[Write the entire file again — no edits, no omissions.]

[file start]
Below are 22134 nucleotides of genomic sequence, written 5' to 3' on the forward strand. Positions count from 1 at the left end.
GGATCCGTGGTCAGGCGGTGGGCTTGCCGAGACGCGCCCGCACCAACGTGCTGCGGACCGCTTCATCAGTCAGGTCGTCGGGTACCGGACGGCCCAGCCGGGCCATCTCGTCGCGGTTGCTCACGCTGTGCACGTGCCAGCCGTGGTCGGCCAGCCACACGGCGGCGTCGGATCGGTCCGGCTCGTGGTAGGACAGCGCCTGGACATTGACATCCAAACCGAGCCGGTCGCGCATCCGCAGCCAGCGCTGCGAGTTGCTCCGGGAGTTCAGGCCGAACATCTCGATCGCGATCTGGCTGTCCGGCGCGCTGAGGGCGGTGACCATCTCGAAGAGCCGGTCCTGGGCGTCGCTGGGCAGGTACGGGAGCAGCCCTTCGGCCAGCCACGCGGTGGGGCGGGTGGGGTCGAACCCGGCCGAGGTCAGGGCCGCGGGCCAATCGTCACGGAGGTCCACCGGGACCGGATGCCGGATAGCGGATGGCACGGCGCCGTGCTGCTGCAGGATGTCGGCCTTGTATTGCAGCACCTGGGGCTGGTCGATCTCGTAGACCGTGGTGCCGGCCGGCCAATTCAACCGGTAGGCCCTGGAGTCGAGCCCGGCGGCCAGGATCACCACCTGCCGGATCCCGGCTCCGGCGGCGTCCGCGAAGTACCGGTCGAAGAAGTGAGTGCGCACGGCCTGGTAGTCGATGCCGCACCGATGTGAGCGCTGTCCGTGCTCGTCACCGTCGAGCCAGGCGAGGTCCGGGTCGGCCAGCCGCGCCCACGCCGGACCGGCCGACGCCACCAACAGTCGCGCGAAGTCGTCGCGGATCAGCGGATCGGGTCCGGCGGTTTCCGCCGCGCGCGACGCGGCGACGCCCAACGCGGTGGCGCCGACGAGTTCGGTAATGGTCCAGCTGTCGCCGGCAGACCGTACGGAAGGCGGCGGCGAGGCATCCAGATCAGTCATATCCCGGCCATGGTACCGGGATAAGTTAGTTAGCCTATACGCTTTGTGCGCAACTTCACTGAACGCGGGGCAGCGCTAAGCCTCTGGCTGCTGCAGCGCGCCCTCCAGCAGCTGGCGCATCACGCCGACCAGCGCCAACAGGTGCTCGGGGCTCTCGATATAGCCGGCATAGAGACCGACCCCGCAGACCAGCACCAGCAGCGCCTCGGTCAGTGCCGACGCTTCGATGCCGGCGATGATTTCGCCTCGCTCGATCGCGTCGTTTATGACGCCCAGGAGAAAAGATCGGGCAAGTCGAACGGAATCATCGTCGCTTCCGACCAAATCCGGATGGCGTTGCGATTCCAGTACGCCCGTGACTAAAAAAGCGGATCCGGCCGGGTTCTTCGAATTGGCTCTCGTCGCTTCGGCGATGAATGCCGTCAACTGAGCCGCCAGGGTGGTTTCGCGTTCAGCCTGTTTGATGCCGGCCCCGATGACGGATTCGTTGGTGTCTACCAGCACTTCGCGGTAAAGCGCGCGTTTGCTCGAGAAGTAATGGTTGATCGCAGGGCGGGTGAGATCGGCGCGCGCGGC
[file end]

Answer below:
Below are 22134 nucleotides of genomic sequence, written 5' to 3' on the forward strand. Positions count from 1 at the left end.
GGATCCGTGGTCAGGCGGTGGGCTTGCCGAGACGCGCCCGCACCAACGTGCTGCGGACCGCTTCATCAGTCAGGTCGTCGGGTACCGGACGGCCCAGCCGGGCCATCTCGTCGCGGTTGCTCACGCTGTGCACGTGCCAGCCGTGGTCGGCCAGCCACACGGCGGCGTCGGATCGGTCCGGCTCGTGGTAGGACAGCGCCTGGACATTGACATCCAAACCGAGCCGGTCGCGCATCCGCAGCCAGCGCTGCGAGTTGCTCCGGGAGTTCAGGCCGAACATCTCGATCGCGATCTGGCTGTCCGGCGCGCTGAGGGCGGTGACCATCTCGAAGAGCCGGTCCTGGGCGTCGCTGGGCAGGTACGGGAGCAGCCCTTCGGCCAGCCACGCGGTGGGGCGGGTGGGGTCGAACCCGGCCGAGGTCAGGGCCGCGGGCCAATCGTCACGGAGGTCCACCGGGACCGGATGCCGGATAGCGGATGGCACGGCGCCGTGCTGCTGCAGGATGTCGGCCTTGTATTGCAGCACCTGGGGCTGGTCGATCTCGTAGACCGTGGTGCCGGCCGGCCAATTCAACCGGTAGGCCCTGGAGTCGAGCCCGGCGGCCAGGATCACCACCTGCCGGATCCCGGCTCCGGCGGCGTCCGCGAAGTACCGGTCGAAGAAGTGAGTGCGCACGGCCTGGTAGTCGATGCCGCACCGATGTGAGCGCTGTCCGTGCTCGTCACCGTCGAGCCAGGCGAGGTCCGGGTCGGCCAGCCGCGCCCACGCCGGACCGGCCGACGCCACCAACAGTCGCGCGAAGTCGTCGCGGATCAGCGGATCGGGTCCGGCGGTTTCCGCCGCGCGCGACGCGGCGACGCCCAACGCGGTGGCGCCGACGAGTTCGGTAATGGTCCAGCTGTCGCCGGCAGACCGTACGGAAGGCGGCGGCGAGGCATCCAGATCAGTCATATCCCGGCCATGGTACCGGGATAAGTTAGTTAGCCTATACGCTTTGTGCGCAACTTCACTGAACGCGGGGCAGCGCTAAGCCTCTGGCTGCTGCAGCGCGCCCTCCAGCAGCTGGCGCATCACGCCGACCAGCGCCAACAGGTGCTCGGGGCTCTCGATATAGCCGGCATAGAGACCGACCCCGCAGACCAGCACCAGCAGCGCCTCGGTCAGTGCCGACGCTTCGATGCCGGCGATGATTTCGCCTCGCTCGATCGCGTCGTTTATGACGCCCAGGAGAAAAGATCGGGCAAGTCGAACGGAATCATCGTCGCTTCCGACCAAATCCGGATGGCGTTGCGATTCCAGTACGCCCGTGACTAAAAAAGCGGATCCGGCCGGGTTCTTCGAATTGGCTCTCGTCGCTTCGGCGATGAATGCCGTCAACTGAGCCGCCAGGGTGGTTTCGCGTTCAGCCTGTTTGATGCCGGCCCCGATGACGGATTCGTTGGTGTCTACCAGCACTTCGCGGTAAAGCGCGCGTTTGCTCGAGAAGTAATGGTTGATCGCAGGGCGGGTGAGATCGGCGCGCGCGGC